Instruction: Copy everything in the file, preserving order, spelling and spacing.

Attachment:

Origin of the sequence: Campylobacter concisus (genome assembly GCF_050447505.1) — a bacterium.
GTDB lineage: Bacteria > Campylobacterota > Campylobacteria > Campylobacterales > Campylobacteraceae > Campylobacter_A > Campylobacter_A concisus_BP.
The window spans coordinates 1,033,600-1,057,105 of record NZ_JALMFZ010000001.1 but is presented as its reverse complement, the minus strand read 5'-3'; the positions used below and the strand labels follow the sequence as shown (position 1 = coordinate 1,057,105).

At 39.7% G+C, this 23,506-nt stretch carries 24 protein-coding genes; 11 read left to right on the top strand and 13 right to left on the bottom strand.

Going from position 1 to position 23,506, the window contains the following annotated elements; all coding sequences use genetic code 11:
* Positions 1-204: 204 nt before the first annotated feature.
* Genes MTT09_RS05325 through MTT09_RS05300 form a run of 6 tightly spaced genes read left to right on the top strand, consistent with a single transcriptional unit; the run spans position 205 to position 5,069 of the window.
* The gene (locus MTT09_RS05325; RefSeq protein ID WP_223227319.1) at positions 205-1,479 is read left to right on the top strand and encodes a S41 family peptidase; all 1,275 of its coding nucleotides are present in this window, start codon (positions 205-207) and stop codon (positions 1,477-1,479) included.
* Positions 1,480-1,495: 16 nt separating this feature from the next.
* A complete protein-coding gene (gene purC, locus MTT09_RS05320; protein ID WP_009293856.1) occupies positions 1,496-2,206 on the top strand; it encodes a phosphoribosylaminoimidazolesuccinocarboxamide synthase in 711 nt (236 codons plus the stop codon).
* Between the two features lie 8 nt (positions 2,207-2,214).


Origin of the sequence: Campylobacter concisus (genome assembly GCF_050447505.1) — a bacterium.
GTDB lineage: Bacteria > Campylobacterota > Campylobacteria > Campylobacterales > Campylobacteraceae > Campylobacter_A > Campylobacter_A concisus_BP.
The window spans coordinates 1,033,600-1,057,105 of record NZ_JALMFZ010000001.1 but is presented as its reverse complement, the minus strand read 5'-3'; the positions used below and the strand labels follow the sequence as shown (position 1 = coordinate 1,057,105).

At 39.7% G+C, this 23,506-nt stretch carries 24 protein-coding genes; 11 read left to right on the top strand and 13 right to left on the bottom strand.

Going from position 1 to position 23,506, the window contains the following annotated elements; all coding sequences use genetic code 11:
* Positions 1-204: 204 nt before the first annotated feature.
* Genes MTT09_RS05325 through MTT09_RS05300 form a run of 6 tightly spaced genes read left to right on the top strand, consistent with a single transcriptional unit; the run spans position 205 to position 5,069 of the window.
* The gene (locus MTT09_RS05325; RefSeq protein ID WP_223227319.1) at positions 205-1,479 is read left to right on the top strand and encodes a S41 family peptidase; all 1,275 of its coding nucleotides are present in this window, start codon (positions 205-207) and stop codon (positions 1,477-1,479) included.
* Positions 1,480-1,495: 16 nt separating this feature from the next.
* A complete protein-coding gene (gene purC, locus MTT09_RS05320; protein ID WP_009293856.1) occupies positions 1,496-2,206 on the top strand; it encodes a phosphoribosylaminoimidazolesuccinocarboxamide synthase in 711 nt (236 codons plus the stop codon).
* Between the two features lie 8 nt (positions 2,207-2,214).